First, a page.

How to Recognize Implantation Cramps

Experiencing cramps? It may mean you’re pregnant! Here’s how to tell.
ByKorin Miller
October 16, 2019
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If you have cramps, it’s easy to assume your period is to blame. But experiencing cramping before your period is due can actually be a sign you’re pregnant! They’re called implantation cramps, and despite the fact that most women don’t know they exist, they’re actually pretty common. Here’s what you need to know about cramping during implantation and what it really feels like.

What Is Implantation Cramping?

When an egg is fertilized, it happens in your fallopian tubes, explains G. Thomas Ruiz, MD, lead ob-gyn at MemorialCare Orange Coast Medical Center in Fountain Valley, California. The fertilized egg then travels to your uterus, where it will burrow into the lining. “This could cause you to experience minor cramping or twinges in the very low, mid-abdomen,” says Julie Lamppa, APRN, CNM, a certified nurse midwife at Mayo Clinic.

When Does Implantation Cramping Occur?

Every woman is different, but implantation cramping generally occurs between day 20 and 22 from the first day of your last period if you have a 28-day cycle, Ruiz says. “You might think that your period is a little bit early,” he says. “There’s a sensation that your period is coming.”

So how long do implantation cramps last? Again, it’s variable, but usually you can expect that the cramping will last one to two days before wrapping up, Ruiz says.

What Do Implantation Cramps Feel Like?

Implantation cramps feel a lot like period cramps, says Sherry Ross, MD, an ob-gyn and women’s health expert at Providence Saint John’s Health Center in Santa Monica, California. You may experience some discomfort in your pelvis that comes and goes.

Where do you feel implantation cramps?

You’ll likely feel the cramps throughout your pelvis or more in the middle of your pelvis, Ruiz says, but they shouldn’t be overly intense. You also won’t generally feel implantation cramps on one side only. “If you feel moderate to severe cramping or pain, especially if it’s located off to the side versus midline, you need to contact your provider,” Lamppa says. It could be nothing, but it could also be a sign of an early pregnancy loss or an ectopic pregnancy, which is a pregnancy that’s located outside of the uterus, usually in the fallopian tube, she says.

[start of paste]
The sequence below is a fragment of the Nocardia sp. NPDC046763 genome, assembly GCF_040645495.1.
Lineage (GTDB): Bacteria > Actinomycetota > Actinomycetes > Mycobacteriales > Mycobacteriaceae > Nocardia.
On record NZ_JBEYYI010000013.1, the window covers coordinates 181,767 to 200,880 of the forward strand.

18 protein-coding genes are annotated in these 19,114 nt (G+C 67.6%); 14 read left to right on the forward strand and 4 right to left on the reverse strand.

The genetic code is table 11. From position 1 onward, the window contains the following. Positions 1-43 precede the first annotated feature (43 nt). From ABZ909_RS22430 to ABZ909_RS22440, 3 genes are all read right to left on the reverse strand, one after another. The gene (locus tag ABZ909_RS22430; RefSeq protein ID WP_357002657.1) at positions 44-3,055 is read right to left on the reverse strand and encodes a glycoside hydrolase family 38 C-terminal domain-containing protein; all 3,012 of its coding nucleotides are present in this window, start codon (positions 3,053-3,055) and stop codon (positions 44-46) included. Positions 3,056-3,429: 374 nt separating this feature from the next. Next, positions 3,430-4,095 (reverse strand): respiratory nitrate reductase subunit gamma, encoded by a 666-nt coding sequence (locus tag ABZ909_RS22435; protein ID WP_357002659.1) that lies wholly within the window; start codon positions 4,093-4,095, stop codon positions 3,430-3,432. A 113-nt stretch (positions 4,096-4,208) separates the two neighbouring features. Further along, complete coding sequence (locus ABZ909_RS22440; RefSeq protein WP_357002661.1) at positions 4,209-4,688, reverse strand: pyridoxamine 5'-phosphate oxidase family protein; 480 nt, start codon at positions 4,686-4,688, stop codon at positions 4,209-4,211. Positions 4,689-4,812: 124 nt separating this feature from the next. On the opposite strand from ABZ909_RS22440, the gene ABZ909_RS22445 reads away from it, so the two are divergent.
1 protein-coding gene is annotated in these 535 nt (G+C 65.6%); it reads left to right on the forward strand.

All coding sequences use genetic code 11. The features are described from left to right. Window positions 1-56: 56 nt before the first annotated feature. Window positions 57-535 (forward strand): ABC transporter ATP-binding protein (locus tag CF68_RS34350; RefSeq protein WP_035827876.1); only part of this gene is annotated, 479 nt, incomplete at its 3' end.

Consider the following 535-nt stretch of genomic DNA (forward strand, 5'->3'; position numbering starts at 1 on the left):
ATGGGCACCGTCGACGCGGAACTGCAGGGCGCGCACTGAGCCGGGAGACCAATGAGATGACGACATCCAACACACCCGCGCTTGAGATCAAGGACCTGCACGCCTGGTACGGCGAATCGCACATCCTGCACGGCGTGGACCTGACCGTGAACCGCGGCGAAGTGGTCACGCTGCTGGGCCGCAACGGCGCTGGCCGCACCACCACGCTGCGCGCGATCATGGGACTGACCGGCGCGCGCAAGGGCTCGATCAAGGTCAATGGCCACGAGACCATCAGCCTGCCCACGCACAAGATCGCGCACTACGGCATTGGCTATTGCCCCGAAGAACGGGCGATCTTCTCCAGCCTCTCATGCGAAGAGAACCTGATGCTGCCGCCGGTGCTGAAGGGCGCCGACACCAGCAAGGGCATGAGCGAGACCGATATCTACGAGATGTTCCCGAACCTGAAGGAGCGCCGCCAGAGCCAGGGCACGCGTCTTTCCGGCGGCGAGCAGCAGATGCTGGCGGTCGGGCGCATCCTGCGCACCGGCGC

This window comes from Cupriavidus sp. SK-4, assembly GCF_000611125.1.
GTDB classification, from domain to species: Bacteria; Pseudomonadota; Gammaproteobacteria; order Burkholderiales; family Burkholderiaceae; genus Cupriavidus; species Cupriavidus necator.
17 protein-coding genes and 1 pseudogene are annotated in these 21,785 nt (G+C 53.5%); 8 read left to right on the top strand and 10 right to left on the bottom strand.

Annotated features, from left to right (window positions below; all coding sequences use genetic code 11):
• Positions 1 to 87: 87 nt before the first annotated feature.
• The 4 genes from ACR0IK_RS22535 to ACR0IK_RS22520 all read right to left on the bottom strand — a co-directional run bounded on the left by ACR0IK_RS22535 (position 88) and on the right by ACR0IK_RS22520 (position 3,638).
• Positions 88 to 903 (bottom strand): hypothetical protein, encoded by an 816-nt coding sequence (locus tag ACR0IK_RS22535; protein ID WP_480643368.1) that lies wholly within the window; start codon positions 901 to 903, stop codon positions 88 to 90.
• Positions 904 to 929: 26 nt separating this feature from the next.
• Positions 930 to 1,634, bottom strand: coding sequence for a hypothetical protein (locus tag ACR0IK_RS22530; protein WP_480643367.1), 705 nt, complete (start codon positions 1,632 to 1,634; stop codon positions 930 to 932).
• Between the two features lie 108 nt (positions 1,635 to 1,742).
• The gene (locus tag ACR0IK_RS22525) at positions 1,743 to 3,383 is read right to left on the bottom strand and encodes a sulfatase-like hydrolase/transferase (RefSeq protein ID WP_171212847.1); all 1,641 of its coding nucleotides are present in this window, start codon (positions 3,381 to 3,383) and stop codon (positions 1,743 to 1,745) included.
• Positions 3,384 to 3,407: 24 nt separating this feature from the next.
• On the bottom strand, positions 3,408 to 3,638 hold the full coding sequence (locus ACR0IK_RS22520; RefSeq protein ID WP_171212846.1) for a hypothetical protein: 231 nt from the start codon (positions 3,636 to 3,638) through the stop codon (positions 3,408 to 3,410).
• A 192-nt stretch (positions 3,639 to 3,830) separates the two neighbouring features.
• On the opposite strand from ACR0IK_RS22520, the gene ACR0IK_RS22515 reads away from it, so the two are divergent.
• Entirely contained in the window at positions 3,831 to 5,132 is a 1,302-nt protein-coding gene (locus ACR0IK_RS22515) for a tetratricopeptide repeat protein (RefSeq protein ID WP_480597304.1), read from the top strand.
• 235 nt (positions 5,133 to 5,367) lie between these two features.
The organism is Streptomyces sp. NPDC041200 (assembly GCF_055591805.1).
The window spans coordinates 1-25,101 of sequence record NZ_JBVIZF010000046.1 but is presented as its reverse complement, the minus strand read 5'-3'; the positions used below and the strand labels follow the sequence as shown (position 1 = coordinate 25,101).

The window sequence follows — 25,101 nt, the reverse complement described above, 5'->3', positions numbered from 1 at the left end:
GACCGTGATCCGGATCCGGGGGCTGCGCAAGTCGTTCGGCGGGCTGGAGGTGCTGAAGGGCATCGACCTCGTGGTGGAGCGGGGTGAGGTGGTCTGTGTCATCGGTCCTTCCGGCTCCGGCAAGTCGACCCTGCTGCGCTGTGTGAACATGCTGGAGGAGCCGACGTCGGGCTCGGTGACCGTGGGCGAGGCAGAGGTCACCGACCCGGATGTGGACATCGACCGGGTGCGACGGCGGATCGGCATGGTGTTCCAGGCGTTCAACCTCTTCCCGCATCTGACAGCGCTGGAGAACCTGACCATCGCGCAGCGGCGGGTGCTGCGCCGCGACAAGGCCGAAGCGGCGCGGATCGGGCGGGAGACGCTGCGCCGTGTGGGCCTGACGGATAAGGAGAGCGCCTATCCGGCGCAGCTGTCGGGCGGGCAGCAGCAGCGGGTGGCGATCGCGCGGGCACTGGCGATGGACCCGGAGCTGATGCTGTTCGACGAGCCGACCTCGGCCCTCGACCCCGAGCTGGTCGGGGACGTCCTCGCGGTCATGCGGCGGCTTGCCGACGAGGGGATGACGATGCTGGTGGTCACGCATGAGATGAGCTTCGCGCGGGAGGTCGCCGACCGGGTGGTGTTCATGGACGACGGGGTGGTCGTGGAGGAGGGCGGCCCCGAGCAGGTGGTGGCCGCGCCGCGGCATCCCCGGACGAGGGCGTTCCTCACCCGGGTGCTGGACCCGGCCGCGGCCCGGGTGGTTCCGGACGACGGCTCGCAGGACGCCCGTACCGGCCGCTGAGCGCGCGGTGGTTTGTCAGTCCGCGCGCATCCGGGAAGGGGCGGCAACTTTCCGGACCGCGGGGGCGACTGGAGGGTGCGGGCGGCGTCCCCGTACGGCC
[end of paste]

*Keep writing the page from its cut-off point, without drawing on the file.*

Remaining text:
Implantation cramps vs. period cramps

It can be hard to distinguish between the two. “The difference between an implantation and PMS cramping is a positive pregnancy test,” Ross says. However, “in comparison to menstrual cramps, implantation cramps should be shorter in duration and not as intense,” Lamppa says. “You may not experience cramping at all—or so minimal it’s barely noticeable. This is perfectly fine. It has no bearing on the success of your pregnancy.”

How to Ease Implantation Cramps

In general, “implantation cramps are usually mild and likely won’t need intervention,” Lamppa says. But if you’re uncomfortable, there are a few things you can do to get relief:

Take a warm bath or shower. The heat can help relax your uterine muscles and ease the cramps a bit, Ruiz says.

Use a heating pad. Any kind of warm compress on your pelvis can be helpful, Lamppa says. Yes, using a heating pad during pregnancy is safe, since it won’t cause your core temperature to spike. But to be safe, make sure the heating pad is below 100 degrees Farhenheit and use it on localized areas for short periods of time, say 10 to 15 minutes.

Take an OTC pain reliever. “If you need medications, acetaminophen is likely your safest option,” Lamppa says. “It’s recommended to avoid medications such as Ibuprofen or Motrin early in pregnancy.”

Implantation cramping symptoms can also include some bleeding or spotting, which is normal, Ruiz says—but if your cramps are severe or you have really heavy bleeding, call your doctor. They may want to run some tests to see what’s going on.

Updated October 2019

Please note: The Bump and the materials and information it contains are not intended to, and do not constitute, medical or other health advice or diagnosis and should not be used as such. You should always consult with a qualified physician or health professional about your specific circumstances.

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